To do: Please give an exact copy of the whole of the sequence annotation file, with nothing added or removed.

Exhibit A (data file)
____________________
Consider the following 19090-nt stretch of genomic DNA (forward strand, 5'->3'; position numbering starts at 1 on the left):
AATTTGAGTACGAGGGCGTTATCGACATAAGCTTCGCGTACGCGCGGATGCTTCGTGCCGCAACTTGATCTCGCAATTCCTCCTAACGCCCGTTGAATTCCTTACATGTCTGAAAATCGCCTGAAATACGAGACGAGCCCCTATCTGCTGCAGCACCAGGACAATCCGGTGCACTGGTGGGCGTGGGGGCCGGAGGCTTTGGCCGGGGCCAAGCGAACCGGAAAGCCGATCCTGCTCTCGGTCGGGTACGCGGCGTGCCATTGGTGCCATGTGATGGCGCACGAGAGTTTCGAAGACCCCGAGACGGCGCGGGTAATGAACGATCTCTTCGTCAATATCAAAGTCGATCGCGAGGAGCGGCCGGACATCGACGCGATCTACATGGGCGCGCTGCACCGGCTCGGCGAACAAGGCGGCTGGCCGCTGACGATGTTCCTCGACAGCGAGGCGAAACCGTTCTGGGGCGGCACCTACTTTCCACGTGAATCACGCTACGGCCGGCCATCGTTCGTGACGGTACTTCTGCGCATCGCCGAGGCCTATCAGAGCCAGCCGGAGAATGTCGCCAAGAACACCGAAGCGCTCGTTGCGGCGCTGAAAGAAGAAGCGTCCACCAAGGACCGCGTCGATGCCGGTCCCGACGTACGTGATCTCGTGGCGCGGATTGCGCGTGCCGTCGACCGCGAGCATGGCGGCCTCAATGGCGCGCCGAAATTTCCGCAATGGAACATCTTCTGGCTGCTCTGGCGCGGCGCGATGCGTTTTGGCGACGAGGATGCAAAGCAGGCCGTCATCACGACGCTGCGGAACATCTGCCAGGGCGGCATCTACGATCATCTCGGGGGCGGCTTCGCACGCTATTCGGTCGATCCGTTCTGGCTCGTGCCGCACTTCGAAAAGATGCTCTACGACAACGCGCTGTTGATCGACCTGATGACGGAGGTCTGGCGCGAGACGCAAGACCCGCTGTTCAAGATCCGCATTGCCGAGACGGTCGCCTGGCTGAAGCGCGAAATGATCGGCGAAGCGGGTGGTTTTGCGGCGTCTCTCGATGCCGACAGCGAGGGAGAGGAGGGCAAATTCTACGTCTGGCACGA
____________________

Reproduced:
Consider the following 19090-nt stretch of genomic DNA (forward strand, 5'->3'; position numbering starts at 1 on the left):
AATTTGAGTACGAGGGCGTTATCGACATAAGCTTCGCGTACGCGCGGATGCTTCGTGCCGCAACTTGATCTCGCAATTCCTCCTAACGCCCGTTGAATTCCTTACATGTCTGAAAATCGCCTGAAATACGAGACGAGCCCCTATCTGCTGCAGCACCAGGACAATCCGGTGCACTGGTGGGCGTGGGGGCCGGAGGCTTTGGCCGGGGCCAAGCGAACCGGAAAGCCGATCCTGCTCTCGGTCGGGTACGCGGCGTGCCATTGGTGCCATGTGATGGCGCACGAGAGTTTCGAAGACCCCGAGACGGCGCGGGTAATGAACGATCTCTTCGTCAATATCAAAGTCGATCGCGAGGAGCGGCCGGACATCGACGCGATCTACATGGGCGCGCTGCACCGGCTCGGCGAACAAGGCGGCTGGCCGCTGACGATGTTCCTCGACAGCGAGGCGAAACCGTTCTGGGGCGGCACCTACTTTCCACGTGAATCACGCTACGGCCGGCCATCGTTCGTGACGGTACTTCTGCGCATCGCCGAGGCCTATCAGAGCCAGCCGGAGAATGTCGCCAAGAACACCGAAGCGCTCGTTGCGGCGCTGAAAGAAGAAGCGTCCACCAAGGACCGCGTCGATGCCGGTCCCGACGTACGTGATCTCGTGGCGCGGATTGCGCGTGCCGTCGACCGCGAGCATGGCGGCCTCAATGGCGCGCCGAAATTTCCGCAATGGAACATCTTCTGGCTGCTCTGGCGCGGCGCGATGCGTTTTGGCGACGAGGATGCAAAGCAGGCCGTCATCACGACGCTGCGGAACATCTGCCAGGGCGGCATCTACGATCATCTCGGGGGCGGCTTCGCACGCTATTCGGTCGATCCGTTCTGGCTCGTGCCGCACTTCGAAAAGATGCTCTACGACAACGCGCTGTTGATCGACCTGATGACGGAGGTCTGGCGCGAGACGCAAGACCCGCTGTTCAAGATCCGCATTGCCGAGACGGTCGCCTGGCTGAAGCGCGAAATGATCGGCGAAGCGGGTGGTTTTGCGGCGTCTCTCGATGCCGACAGCGAGGGAGAGGAGGGCAAATTCTACGTCTGGCACGA